Version reviewed: Switch/Xbox One
Several weeks post FIFA18’s launch, a strange phenomenon has occurred: I’ve played more FIFA then ever! Destiny 2’s weekly milestones and events are where the bulk of my game-time’s been spent but having FIFA on Switch has enabled me to play in the pockets of time in and amongst other things. For example, when the kids have their daily cartoon slot (5PM-6PM) it’s there to grind away a few games in career mode whilst still being able to sit with them. The settling in period which comes with all new football games is over and the gameplay feels comfortable – not PS4/X1 FIFA 18 – but better than the PS Vita and Wii U ‘efforts’. The control issues identified in the original article have mellowed as familiarity has grown. I’ve played the game predominantly in handheld mode; FIFA is and always will be about Career Mode for me and the Switch version is perfect for this. I dropped £49.99 for this game at the expense of some of the amazing downloadable titles a-buzz on Switch at the moment and it was definitely money well spent!
Having held off pre-ordering any version of FIFA 18, I went into this week hoping for a nugget of analysis on the elusive Switch version of the game. With EA Access on Xbox One, I was able to spend some time with ‘full’ console version of FIFA 18; therefore this review will also touch on the Xbox version as well as the Switch one – just in case the sub-line is confusing! Time for kick off!
There’s a lot to unpack in a discussion regarding FIFA on Switch but we’ll start with what everyone wants to know: it plays good! The core gameplay is FIFA. In comparison to FIFA 17 and 18 the physics feel a bit more limited – especially compared to 18 on Xbox One which seems to have more frequent mis-kicks and random moments of the ball coming off your shin. Edit mode – as well as the full assortment of options are available. If – like me – you are still clinging on to Legacy Defending, there option to switch (click!) between modes is there. Whilst playing in handheld mode, the camera zooms in which can easily be tweaked in the options. However, a quality of life feature which would have been welcome is to have different option profiles for docked or handheld modes. You can do this for control set ups but the camera remained constant unless manually changed.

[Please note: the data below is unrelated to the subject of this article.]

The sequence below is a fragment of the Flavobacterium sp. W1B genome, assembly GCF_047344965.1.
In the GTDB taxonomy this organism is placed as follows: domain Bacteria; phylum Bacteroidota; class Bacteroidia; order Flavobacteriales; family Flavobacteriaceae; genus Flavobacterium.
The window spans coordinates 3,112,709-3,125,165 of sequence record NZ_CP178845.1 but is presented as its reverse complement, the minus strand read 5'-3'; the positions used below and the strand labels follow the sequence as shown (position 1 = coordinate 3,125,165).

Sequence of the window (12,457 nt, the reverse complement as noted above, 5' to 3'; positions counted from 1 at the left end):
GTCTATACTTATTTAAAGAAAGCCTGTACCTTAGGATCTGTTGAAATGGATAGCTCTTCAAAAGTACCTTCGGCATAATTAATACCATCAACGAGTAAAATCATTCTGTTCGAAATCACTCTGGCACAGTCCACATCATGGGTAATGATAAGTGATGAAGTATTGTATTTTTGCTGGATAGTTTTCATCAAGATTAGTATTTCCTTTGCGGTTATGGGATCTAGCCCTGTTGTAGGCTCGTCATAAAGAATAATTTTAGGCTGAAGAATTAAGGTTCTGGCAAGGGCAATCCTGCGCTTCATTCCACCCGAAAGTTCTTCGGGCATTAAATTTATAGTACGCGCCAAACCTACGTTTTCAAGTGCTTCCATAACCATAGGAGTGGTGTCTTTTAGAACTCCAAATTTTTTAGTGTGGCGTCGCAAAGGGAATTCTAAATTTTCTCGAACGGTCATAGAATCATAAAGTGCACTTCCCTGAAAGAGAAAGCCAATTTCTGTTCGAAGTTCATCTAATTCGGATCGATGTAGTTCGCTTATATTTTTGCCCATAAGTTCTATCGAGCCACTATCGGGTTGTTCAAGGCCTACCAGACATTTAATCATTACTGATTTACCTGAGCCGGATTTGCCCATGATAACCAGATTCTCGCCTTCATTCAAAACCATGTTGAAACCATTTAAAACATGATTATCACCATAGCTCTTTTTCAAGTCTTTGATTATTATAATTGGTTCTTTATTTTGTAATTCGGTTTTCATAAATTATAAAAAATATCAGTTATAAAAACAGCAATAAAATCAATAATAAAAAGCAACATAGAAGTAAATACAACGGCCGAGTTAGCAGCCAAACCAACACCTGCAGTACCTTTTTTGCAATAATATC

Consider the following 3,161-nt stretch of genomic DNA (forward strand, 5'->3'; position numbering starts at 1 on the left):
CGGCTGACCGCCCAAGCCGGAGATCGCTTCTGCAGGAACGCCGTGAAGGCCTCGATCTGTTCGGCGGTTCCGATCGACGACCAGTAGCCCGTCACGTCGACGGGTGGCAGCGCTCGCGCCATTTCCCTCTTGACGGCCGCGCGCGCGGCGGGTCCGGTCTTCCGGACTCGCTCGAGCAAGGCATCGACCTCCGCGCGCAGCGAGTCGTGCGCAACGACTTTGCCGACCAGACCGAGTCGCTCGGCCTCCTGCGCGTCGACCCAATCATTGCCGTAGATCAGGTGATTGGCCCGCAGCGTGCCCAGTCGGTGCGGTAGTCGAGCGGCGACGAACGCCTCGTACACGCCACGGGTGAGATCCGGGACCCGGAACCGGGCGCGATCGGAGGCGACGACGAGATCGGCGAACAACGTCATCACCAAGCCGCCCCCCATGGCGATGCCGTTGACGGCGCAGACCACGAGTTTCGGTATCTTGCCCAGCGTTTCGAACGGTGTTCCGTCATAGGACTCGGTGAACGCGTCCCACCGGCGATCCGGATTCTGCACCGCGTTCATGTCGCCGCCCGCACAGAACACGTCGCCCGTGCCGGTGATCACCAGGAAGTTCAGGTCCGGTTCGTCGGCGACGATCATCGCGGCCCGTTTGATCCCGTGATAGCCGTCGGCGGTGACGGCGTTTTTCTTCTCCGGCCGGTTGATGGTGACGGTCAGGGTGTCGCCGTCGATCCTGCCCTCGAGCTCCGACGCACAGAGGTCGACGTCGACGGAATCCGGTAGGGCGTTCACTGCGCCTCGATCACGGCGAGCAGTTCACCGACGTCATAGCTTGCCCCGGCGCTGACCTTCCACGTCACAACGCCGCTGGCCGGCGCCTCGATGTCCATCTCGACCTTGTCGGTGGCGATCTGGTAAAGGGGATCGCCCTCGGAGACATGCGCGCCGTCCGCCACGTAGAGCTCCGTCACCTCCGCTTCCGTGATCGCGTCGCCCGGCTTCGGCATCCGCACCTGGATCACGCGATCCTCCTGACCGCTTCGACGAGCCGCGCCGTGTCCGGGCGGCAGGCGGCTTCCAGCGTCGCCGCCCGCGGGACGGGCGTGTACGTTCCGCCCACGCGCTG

Tent pole modes like career and Ultimate Team play as you would expect them to. Having played the ‘dynamic’ transfer negotiations on Xbox One, the Switch version’s traditional email system was actually a welcome return. By my third transfer negotiation on Xbox One the novelty had warn off. Everything else in career mode such as training, scouting and contract negotiations play exactly as they did in 16 and 17.
Now for the tricky bit: is this a viable alternative to PC, PlayStation 4 and Xbox One FIFA? Clearly, this is the best portable FIFA. It is a light years ahead of the much-maligned 3DS, Vita or even Wii U versions. My purchase is justified as I think of the weekends away, train journeys and spontaneous multiplayer matches ahead. Despite the lack of Journey or online friend matchmaking, taking my career on the road is what I wanted. The one area that sets it below the ‘full’ versions is one I did not anticipate: the biggest limitation is the Switch itself.
In comparison to the Xbox One and PlayStation 4 controllers, the Joy-Con pale in comparison. The smaller analogue sticks make turns and flicks that little bit more clunky. The action buttons require a split second longer press to result in the desired player pass or shot. It is noticeable.
However, I am still happy with the purchase purely for the portability. It will interesting to see if the control issue mellows over time with adaptability; a Pro Controller would alleviate it at the expense of full handheld mode. If you can guarantee FIFA domination on the television for the next 12 months, there is no reason to look beyond the ‘full’ versions. If you have a FIFA widow or widower restlessly hinting it’s their turn, FIFA 18 on Switch is a great option to end the war of the television.
Hopefully we won’t see the spat of ‘Legacy’ editions with simply updated rosters each year and this solid – if imperfect- first season can be built upon for next year.